Let's All Calm Down About 3D Plastic Guns

Courtesy Defense Distributed

Should we light our hair on fire about plastic guns made with 3D printers? 

Too late for Senator Charles Schumer. The combustible New York Democrat is encouraging hysteria over the prospect of criminals using 3D printers to manufacture firearms, possibly to assassinate the president. “We’re facing a situation where anyone—a felon, a terrorist—can open a gun factory in their garage ,and the weapons they make will be undetectable,” Schumer said. “It’s stomach-churning.”

Courtesy Defense Distributed

What’s stomach-churning is the way that gun foes get their facts wrong, undercutting their cause and distracting from serious discussions about fighting crime.

3D printers are machines that can use digital designs to build a variety of devices out of thousands of layers of hard plastic. Pro-gun activists have been talking about using 3D technology to make a functioning firearm. This week, a libertarian-minded outfit in Texas called Defense Distributed reportedly test-fired such a weapon. Thus Schumer’s severe indigestion. The lawmaker said he will push legislation that would extend an existing ban on “undetectable” weapons to cover guns made via 3D printers.

A ban on undetectable guns will do no more harm, I suppose, than a ban on undetectable automobiles or spaceships, which could also be dangerous in the hands of a diabolical Marvel Comics supervillain. Schumer’s bill will not, however, have a practical effect on ordinary street crime, psychopathic mass shootings, hijackings, or political assassinations.

Here’s why: If you’ve got the skills, you can already make a gun in your basement, and there are less complicated ways to do it than using a $10,000 3D printer and computer set-up. Why would bad guys bother making comic book firearms when they can go online and order anything from a Glock 9 mm pistol to a Bushmaster military-style semiautomatic rifle with 30-round ammunition magazines?

Perhaps the evil doer wouldn’t want to leave a credit-card trail. Then he pays cash at a Main Street gun shop, a weekend gun show, or to the criminal down the block who sells black market firepower from the trunk of his car. Or the crook steals or borrows his gun.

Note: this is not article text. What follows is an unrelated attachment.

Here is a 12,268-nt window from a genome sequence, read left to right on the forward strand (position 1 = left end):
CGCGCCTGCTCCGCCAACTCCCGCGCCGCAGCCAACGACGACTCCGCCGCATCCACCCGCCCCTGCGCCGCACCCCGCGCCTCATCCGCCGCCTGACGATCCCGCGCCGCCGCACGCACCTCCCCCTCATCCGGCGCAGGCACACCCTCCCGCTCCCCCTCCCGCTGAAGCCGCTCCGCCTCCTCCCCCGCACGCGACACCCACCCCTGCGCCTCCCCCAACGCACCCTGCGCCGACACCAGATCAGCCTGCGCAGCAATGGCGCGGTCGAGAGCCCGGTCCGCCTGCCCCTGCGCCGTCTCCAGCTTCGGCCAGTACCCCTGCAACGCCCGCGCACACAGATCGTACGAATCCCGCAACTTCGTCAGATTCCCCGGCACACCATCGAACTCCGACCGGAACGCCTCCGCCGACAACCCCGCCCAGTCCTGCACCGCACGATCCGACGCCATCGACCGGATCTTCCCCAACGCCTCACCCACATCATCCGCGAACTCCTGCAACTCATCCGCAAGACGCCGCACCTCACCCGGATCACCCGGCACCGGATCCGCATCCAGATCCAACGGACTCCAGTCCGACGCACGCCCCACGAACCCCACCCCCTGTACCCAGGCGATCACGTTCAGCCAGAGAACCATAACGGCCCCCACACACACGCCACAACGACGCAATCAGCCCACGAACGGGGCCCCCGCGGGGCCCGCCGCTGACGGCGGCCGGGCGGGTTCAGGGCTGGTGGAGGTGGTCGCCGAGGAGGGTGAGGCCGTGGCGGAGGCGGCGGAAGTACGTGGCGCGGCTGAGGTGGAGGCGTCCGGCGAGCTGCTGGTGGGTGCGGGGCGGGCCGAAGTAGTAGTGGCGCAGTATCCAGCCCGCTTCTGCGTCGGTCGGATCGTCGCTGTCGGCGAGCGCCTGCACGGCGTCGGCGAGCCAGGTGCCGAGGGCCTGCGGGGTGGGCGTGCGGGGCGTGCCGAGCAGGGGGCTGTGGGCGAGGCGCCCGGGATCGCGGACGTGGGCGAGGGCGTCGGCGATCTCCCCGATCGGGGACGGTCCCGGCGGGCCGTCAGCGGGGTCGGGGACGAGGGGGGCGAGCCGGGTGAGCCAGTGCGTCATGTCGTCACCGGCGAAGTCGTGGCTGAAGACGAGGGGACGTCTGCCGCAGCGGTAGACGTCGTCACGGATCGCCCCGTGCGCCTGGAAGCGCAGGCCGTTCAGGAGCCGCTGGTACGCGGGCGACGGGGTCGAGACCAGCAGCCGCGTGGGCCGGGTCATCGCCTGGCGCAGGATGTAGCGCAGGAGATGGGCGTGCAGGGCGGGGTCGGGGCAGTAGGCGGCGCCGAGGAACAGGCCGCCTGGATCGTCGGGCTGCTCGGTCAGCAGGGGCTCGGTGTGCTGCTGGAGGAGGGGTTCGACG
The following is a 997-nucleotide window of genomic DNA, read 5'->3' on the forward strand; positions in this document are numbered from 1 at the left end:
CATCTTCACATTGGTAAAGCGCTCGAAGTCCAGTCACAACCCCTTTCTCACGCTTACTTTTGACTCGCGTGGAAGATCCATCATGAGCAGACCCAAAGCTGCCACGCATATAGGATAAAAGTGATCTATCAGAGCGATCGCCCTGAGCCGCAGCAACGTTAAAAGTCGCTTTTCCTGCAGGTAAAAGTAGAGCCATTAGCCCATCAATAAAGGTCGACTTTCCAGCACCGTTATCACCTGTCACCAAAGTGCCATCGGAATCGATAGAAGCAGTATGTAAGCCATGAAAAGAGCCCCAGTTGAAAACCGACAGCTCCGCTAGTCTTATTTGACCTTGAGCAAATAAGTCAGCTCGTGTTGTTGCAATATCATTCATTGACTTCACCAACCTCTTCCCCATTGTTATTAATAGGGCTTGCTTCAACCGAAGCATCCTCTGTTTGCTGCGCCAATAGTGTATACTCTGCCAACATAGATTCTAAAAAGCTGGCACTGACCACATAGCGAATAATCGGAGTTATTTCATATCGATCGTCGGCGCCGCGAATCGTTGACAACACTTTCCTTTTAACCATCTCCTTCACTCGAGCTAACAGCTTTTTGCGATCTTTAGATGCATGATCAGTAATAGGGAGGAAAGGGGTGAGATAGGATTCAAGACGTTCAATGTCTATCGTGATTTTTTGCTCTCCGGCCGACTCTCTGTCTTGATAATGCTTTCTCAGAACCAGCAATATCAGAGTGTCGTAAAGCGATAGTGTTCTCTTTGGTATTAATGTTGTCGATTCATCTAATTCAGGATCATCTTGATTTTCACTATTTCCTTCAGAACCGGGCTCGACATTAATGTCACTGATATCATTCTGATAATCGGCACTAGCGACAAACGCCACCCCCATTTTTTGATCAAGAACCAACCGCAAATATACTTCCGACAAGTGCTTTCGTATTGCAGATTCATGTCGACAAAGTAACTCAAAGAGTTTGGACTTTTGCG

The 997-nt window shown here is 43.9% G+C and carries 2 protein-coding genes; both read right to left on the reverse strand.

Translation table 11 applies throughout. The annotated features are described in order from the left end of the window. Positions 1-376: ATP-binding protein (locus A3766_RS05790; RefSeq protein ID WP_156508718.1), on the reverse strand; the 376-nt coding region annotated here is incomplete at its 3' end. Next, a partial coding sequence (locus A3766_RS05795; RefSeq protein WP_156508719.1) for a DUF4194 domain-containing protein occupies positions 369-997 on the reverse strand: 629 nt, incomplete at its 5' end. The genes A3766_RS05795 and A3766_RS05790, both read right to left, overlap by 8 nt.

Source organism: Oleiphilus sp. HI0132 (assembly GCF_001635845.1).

The worst part of Schumer’s phony alarm about 3D-printer guns is that we’ve been down this path before, when gun-control activists tried to get Austrian-made Glock pistols banned from the U.S. in the late 1980s. The allegation then was that the innovative Glock, made mostly from industrial-strength plastic known as polymer, would defy airport security measures. As I recounted in a January 2011 Bloomberg Businessweek cover article, the would-be Glock banners:

Claimed that because it was mostly plastic, the pistol would be invisible to X-ray machines. “Only the barrel, slide, and one spring are metal,” the late Jack Anderson wrote in his syndicated column in January 1986. “Dismantled, it is frighteningly easy to smuggle past airport security.” Antigun groups mobilized, Congress held hearings, and the National Rifle Assn. rallied its troops. “The amazing thing was that nobody had ever heard of Glock before the Anderson column,” says Richard Feldman, a lawyer then working for the NRA. “‘Glock? What’s that? Oh, an Austrian gun, a plastic gun? Interesting. I’ve got to see one of those.’”

As the 17-round pistol became an object of curiosity and admiration among Second Amendment enthusiasts, the anti-Glock campaign fizzled. The Federal Aviation administration concluded that if screening personnel paid attention, they would be able to detect the pistol. “That was a big ‘oops’ moment,” says Richard M. Aborn, a former president of Handgun Control, now known as the Brady Campaign to Prevent Gun Violence. “We made the classic mistake of failing to do our homework.”

Gun foes helped popularize the Glock with more speed and less expense than the Austrian company would ever have been capable of on its own. Today, the assault on the latest version of the plastic pistol makes no more sense. TSA scanners at airports detect shapes, not metal.

Don’t get me wrong. I’m no fan of mischievous libertarians making guns in their basements. On the other hand, if I were intent on mayhem, I would go with a proven manufacturer, like Glock. And if I were a lawmaker, I would focus on serious policies that might accelerate the reduction in crime rates that Senator Schumer’s hometown of New York has enjoyed for the past quarter-century.

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